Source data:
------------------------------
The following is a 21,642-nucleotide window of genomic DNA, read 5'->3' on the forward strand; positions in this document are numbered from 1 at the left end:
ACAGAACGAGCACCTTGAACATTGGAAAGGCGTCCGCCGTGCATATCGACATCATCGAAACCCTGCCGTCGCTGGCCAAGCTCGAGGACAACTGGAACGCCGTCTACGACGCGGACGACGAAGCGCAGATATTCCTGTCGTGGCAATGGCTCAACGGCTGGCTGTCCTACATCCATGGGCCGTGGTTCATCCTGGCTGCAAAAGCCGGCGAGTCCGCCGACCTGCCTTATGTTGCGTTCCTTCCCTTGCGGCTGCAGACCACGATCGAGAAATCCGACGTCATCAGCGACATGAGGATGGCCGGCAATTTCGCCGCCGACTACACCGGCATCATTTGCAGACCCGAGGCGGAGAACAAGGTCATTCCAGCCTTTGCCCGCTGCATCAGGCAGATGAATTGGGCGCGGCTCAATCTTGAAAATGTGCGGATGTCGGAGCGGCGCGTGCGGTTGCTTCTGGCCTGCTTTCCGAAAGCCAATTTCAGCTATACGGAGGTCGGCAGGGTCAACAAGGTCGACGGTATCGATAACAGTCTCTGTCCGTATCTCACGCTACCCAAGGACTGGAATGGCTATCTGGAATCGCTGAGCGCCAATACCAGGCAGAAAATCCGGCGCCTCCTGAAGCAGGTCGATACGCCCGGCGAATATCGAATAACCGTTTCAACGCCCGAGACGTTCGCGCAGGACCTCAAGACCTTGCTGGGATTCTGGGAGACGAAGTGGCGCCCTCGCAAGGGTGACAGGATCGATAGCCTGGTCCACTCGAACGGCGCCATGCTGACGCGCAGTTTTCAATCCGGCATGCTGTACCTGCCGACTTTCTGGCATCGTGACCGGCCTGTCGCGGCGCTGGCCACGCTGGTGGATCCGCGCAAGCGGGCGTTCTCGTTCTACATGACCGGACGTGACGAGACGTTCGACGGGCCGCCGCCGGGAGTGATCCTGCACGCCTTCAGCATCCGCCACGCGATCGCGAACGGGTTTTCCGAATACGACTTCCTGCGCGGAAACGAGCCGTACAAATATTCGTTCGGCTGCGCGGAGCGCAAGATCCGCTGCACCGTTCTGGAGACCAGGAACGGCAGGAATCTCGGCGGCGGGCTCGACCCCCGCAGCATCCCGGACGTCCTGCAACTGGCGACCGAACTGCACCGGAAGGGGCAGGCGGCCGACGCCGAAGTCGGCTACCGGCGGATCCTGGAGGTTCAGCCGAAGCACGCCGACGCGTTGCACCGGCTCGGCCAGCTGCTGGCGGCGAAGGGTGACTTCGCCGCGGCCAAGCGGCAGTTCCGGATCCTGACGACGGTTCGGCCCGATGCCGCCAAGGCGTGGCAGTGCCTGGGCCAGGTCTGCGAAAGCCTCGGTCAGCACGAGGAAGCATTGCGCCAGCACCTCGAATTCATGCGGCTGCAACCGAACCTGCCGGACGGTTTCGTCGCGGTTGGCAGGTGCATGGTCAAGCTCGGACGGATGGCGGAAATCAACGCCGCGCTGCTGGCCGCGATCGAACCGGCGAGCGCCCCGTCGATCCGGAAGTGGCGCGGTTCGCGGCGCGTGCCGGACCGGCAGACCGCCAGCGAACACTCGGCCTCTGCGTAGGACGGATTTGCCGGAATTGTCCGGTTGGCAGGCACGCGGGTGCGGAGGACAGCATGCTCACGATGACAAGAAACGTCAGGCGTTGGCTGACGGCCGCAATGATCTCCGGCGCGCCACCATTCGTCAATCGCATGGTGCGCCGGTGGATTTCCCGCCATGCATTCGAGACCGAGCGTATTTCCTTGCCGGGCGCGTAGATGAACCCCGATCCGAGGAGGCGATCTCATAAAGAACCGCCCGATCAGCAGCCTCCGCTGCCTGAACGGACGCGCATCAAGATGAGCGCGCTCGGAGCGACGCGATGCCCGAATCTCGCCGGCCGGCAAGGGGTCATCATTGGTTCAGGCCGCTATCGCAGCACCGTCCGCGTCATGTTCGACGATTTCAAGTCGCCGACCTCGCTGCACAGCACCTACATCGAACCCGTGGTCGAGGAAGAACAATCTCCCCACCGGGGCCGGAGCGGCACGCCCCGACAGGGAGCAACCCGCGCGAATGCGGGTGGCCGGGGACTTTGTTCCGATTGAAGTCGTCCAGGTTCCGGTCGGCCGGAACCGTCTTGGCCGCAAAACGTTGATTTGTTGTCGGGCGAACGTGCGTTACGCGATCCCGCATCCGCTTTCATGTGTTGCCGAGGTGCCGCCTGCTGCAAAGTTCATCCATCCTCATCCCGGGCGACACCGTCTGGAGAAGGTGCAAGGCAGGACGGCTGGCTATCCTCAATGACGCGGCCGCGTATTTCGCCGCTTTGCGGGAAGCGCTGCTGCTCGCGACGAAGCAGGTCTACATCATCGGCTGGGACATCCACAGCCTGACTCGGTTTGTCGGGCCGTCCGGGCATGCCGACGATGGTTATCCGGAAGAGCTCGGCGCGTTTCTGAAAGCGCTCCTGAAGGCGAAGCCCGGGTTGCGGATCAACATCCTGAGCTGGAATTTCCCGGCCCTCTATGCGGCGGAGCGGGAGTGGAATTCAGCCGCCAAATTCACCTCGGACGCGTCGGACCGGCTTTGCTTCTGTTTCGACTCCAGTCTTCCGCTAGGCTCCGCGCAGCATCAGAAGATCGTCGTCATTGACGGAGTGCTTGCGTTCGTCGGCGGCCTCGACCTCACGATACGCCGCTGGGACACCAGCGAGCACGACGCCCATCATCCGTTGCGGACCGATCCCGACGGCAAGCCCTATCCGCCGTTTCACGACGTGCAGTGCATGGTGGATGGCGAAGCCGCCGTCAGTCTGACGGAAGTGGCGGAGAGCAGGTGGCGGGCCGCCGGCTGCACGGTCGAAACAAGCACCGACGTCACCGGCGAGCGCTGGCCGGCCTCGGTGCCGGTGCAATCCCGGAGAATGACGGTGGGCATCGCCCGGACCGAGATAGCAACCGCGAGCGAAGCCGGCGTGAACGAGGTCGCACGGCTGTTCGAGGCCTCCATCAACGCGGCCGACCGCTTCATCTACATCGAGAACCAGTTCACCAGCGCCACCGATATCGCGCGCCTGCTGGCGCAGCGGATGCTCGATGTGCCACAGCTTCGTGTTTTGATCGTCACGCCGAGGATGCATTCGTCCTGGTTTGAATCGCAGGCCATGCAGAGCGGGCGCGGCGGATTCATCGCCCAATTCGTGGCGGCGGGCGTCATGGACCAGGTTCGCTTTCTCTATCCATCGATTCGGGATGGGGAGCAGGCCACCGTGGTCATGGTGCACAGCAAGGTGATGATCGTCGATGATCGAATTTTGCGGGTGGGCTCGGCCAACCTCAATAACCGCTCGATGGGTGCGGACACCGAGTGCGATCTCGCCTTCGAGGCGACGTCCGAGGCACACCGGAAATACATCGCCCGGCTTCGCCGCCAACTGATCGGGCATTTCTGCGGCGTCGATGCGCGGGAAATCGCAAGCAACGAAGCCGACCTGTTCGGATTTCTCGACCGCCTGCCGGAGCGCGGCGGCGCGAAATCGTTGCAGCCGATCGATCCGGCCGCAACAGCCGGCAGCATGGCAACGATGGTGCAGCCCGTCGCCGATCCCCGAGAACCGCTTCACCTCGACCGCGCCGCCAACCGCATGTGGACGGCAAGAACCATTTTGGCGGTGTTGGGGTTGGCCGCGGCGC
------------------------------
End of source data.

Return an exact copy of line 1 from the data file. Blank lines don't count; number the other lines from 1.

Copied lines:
The following is a 21,642-nucleotide window of genomic DNA, read 5'->3' on the forward strand; positions in this document are numbered from 1 at the left end: